Brown University Professor of Physics Stephon Alexander was elected a Fellow of the American Physical Society (APS) for 2022. Alexander is the first Black physicist to earn this distinction in the Division of Gravitational Physics.
The APS Fellowship Program was created in 1921 so that the physics community could recognize peers who have “made advances in the field of physics through original research and publications or made significant innovative contributions in the application of physics to science and technology.” According to APS, “Each year, no more than one-half of one percent of the Society’s membership (excluding student members) is recognized by their peers for election to the status of Fellow of the American Physical Society.”
The APS award citation notes Alexander was recognized for “contributions to understanding the potential quantum mechanical origins of the cosmological constant and for exploring consequences and observational signatures of fundamental symmetry violations in the gravitational sector.”
Deep Brown Connections
Alexander first came to Brown in 1993 as a graduate student, earning a master’s degree in physics in 1995 and a master’s in electrical engineering a year later. He completed his Ph.D. in physics at Brown in 2000. Sixteen years later, he returned to Brown’s Department of Physics as a full professor after stops at the Stanford Linear Accelerator Center, Imperial College, London, Penn State University, Haverford College and Dartmouth College.
Alexander credited Brown for providing him with the tools and confidence needed to succeed as a physicist. “My time and education at Brown, with a rare mix of world-class professors, mentors and community, gave me the tools to dream, imagine and execute these theories over the years.” He added, “I hope this award inspires and empowers our students.”
Alexander’s contributions to physics lay at the interface between cosmology, particle physics and quantum gravity. He works on the connection between the smallest and largest entities in the universe, pushing Einstein’s theory of curved space-time to extremes beyond the big bang with sub-atomic phenomena. Alexander is a specialist in string cosmology, where the physics of superstrings are applied to address longstanding questions in cosmology.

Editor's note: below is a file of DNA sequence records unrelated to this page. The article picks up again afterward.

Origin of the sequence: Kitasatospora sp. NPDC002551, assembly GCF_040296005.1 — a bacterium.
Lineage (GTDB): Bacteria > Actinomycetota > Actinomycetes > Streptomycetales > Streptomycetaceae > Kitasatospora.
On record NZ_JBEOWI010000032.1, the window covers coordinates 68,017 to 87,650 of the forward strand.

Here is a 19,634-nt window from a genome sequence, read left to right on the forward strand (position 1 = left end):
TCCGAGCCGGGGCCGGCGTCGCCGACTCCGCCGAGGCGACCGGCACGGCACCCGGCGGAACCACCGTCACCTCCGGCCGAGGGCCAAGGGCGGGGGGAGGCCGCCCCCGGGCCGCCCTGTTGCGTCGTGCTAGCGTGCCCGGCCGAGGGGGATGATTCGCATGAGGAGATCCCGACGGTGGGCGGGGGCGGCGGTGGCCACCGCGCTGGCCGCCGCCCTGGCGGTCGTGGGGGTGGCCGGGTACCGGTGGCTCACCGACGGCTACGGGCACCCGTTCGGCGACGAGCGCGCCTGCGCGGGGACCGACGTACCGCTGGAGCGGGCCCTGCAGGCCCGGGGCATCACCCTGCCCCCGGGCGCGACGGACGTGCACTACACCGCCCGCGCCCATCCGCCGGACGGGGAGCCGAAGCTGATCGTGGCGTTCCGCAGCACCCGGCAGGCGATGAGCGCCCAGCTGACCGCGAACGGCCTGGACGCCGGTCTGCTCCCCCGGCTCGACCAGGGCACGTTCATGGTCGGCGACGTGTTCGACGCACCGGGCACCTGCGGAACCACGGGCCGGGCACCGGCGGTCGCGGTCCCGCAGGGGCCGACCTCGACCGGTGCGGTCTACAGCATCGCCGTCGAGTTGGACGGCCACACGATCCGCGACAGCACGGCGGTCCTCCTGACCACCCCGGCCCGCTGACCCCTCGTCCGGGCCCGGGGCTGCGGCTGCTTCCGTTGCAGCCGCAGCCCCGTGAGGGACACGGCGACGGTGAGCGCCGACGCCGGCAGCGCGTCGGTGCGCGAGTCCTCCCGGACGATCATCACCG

In 2001, Alexander co-invented a theory that united string theory with cosmic inflation. He also pioneered a modified theory of general relativity based on Chern-Simons theory. Chern-Simons general relativity has applications in gravitational wave physics, cosmology and astrophysics. This is an effective field theory that has well-motivated completions at higher energies. It leads to new predictions beyond Einstein’s general relativity, impacting our understanding of black holes, dark matter, singularities and dark energy.
At Brown, Alexander is also a professor in Brown’s STEMJazz organization. STEMJazz was founded in 2018 by Associate Provost for STEM Initiatives at Brown University and Professor of Engineering Christopher Rose to serve as an “incubator and networking hub that explores areas of intersection and commonalities between researchers across STEM fields and their distinct disciplinary focus.”
In addition, Alexander is the author of two best-selling books on physics, “The Jazz of Physics” and “Fear of a Black Universe.” He is also a former president of the National Society of Black Physicists. Throughout his career, Alexander has found numerous ways to mentor students from historically underrepresented groups to encourage them to pursue careers in science. This includes creating the “Dream + Inspire: Mentoring Future Leaders” program he started in coordination with the Harlem Gallery of Science in 2021.